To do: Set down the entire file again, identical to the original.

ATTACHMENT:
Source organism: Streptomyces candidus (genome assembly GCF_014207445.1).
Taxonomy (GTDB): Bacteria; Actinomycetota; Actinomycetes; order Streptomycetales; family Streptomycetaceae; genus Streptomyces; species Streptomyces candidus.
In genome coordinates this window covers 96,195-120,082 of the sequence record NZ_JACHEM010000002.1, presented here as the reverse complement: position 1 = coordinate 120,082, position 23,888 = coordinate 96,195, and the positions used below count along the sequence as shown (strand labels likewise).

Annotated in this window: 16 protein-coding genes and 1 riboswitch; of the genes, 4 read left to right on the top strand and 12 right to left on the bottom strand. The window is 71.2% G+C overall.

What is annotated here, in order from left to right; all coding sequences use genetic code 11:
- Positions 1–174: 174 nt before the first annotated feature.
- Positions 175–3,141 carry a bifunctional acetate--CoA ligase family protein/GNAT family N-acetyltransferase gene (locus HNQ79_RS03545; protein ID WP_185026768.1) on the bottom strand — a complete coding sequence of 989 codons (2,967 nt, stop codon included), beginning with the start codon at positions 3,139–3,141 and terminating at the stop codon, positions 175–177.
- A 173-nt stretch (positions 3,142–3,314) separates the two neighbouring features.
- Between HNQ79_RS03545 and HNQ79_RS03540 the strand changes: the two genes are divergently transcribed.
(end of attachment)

Source organism: Streptomyces candidus (genome assembly GCF_014207445.1).
Taxonomy (GTDB): Bacteria; Actinomycetota; Actinomycetes; order Streptomycetales; family Streptomycetaceae; genus Streptomyces; species Streptomyces candidus.
In genome coordinates this window covers 96,195-120,082 of the sequence record NZ_JACHEM010000002.1, presented here as the reverse complement: position 1 = coordinate 120,082, position 23,888 = coordinate 96,195, and the positions used below count along the sequence as shown (strand labels likewise).

Annotated in this window: 16 protein-coding genes and 1 riboswitch; of the genes, 4 read left to right on the top strand and 12 right to left on the bottom strand. The window is 71.2% G+C overall.

What is annotated here, in order from left to right; all coding sequences use genetic code 11:
- Positions 1–174: 174 nt before the first annotated feature.
- Positions 175–3,141 carry a bifunctional acetate--CoA ligase family protein/GNAT family N-acetyltransferase gene (locus HNQ79_RS03545; protein ID WP_185026768.1) on the bottom strand — a complete coding sequence of 989 codons (2,967 nt, stop codon included), beginning with the start codon at positions 3,139–3,141 and terminating at the stop codon, positions 175–177.
- A 173-nt stretch (positions 3,142–3,314) separates the two neighbouring features.
- Between HNQ79_RS03545 and HNQ79_RS03540 the strand changes: the two genes are divergently transcribed.